Parent protests use of football players in police lineup (Star Newspapers, IL, Thursday, October 23, 2003): Rich Township High School District 227 officials say they are dealing with parental complaints about Rich East High School football players who were used in a police lineup without parental consent. Former Chicago Heights mayoral candidate the Rev. Lawrence Blackful said his 14-year-old son, a member of Rich East's sophomore football team, received $20 from the Park Forest Police Department to stand in a lineup last week. Freshman football coaches involved in the incident violated school district policy by allowing the students to leave football practice to participate, according to Anita Howard of District 227. She said it was the freshman team coaches who were involved with the lineup. Howard said district officials have dealt with the issue, but she would not elaborate on the specifics of any disciplinary action as it is a personnel matter. She said school officials did not sanction the activity, adding that it was unacceptable.
Good grief. What in the name of heaven were they thinking? You do not involve juveniles with the police without parental consent. People with brains would not do this in any situation where the students might be wrongfully (or, worse, correctly) identified as the suspects in a crime; the lack of parental consent, and the fact that they were never read their rights would irretrievably contaminate any identification.
Policy of slipping students into police lineups reeks (Chicago Sun-Times, October 23, 2003) BY MARY MITCHELL SUN-TIMES COLUMNIST: Cordell Chavers, a 14-year-old freshman at Rich East High School in Park Forest, was proud of himself when his mother picked him up after football practice on Oct. 14. "I made $20 today," he said. "We helped the police out. We were in a lineup."
Marilyn Chavers was stunned. Then she was furious. Chavers said she drove her son back to the Park Forest Police Station and demanded to see the Police Chief, Francis G. DioGuardi. "He was on another call. I left the $20 with one of his officers and told him my son shouldn't have taken it."
Apparently, Park Forest Police officers have been paying juveniles at Rich East High School to be in lineups for years. If the juveniles agree to participate, the arrangement is not illegal, said a spokesman for the Cook County state's attorney. "But it shows horrible judgment and is totally inappropriate if police are picking up kids and not telling them what it is about," spokesman John Gorman said. "Nobody can find any statute that makes what they are doing illegal, but that doesn't make it right."
You know, I can't imagine that this could possibly be legal. There is probably no statute that says, "Oh, by the way, you're not allowed to put juveniles into police lineups without parental consent," but dealing with juveniles in the legal system is generally so tightly restricted, I can't imagine that anyone with a functioning brain cell thought that this was legal. I can't imagine that anyone with a functioning brain cell thought that there would not be a high price to pay when word of this got out. I can't imagine that anyone with a functioning brain cell thought that this wouldn't eventually become public knowledge.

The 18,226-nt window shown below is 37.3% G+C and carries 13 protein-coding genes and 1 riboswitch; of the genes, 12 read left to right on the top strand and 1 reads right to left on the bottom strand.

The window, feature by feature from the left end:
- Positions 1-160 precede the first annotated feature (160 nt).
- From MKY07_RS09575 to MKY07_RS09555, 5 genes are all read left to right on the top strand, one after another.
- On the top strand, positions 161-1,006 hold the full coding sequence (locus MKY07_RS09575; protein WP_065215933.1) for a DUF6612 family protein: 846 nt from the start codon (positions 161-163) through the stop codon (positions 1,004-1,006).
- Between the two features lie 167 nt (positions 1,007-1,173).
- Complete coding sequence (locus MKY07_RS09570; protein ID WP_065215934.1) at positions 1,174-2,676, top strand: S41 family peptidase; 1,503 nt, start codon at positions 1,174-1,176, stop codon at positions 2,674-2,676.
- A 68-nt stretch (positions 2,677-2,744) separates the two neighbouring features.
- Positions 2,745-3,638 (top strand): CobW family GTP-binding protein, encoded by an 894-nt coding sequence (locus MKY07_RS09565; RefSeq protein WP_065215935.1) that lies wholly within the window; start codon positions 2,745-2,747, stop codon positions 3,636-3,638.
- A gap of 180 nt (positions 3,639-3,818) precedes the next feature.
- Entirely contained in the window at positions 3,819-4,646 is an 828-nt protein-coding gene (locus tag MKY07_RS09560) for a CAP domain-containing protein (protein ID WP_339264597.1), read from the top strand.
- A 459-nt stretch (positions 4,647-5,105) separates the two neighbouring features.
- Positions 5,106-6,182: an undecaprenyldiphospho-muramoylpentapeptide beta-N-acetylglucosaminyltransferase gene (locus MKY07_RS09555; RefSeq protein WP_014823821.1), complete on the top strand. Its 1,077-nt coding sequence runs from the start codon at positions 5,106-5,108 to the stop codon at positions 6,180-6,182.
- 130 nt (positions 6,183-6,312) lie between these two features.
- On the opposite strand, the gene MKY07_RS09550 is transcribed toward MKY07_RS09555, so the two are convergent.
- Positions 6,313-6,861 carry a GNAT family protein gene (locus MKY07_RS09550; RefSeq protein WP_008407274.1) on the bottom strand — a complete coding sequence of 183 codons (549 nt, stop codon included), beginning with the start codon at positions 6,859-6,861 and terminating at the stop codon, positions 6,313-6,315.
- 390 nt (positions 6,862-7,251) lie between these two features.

The mother said she contacted Brian Knutson, superintendent of District 227, and Reginald Brown, principal of Rich East High School, and neither official responded to her complaint. The next day, she went to the high school and demanded a meeting with Brown. She was told he could only be seen by appointment, Chavers said. She did get to meet with the associate principal, Ronald Bean. "He told me he didn't mean to make light of it, but that 'we do this all the time,' " Chavers said. "My son is 14 years old. I think he is at football practice, but he winds up at the police station. The school has some kind of connection with the police station, and when the police need somebody for a lineup, they come up to the school."
Both Brown and Bean are African-American. Chavers said she was shocked that the black educators allowed black male students to be put into police lineups. "If they were white people I probably could have understood it a little bit better," she said.
Ah. There, I will disagree, slightly. I suspect that white administrators would have had a better sense that they simply would not survive doing something this boneheaded. There is simply no way they could remove the suspicion of racial discrimination. (For that matter, surely there was crime committed by white juveniles in Park Forest. It's a suburb, after all. Yet the white football players weren't asked to participate in the same type of lineup, it seems. How very odd.)
Knutson and Brown claimed they had no knowledge of the lineup, and that Chavers never contacted them. Neither statement rings true. How could school officials not know?And if Chavers called local TV stations -- and me -- it is reasonable to believe she also called school officials.
Indeed. Rich East officials are clearly in full spin mode. And doing it very badly, one might add.Posted by iain at October 23, 2003 11:13 AM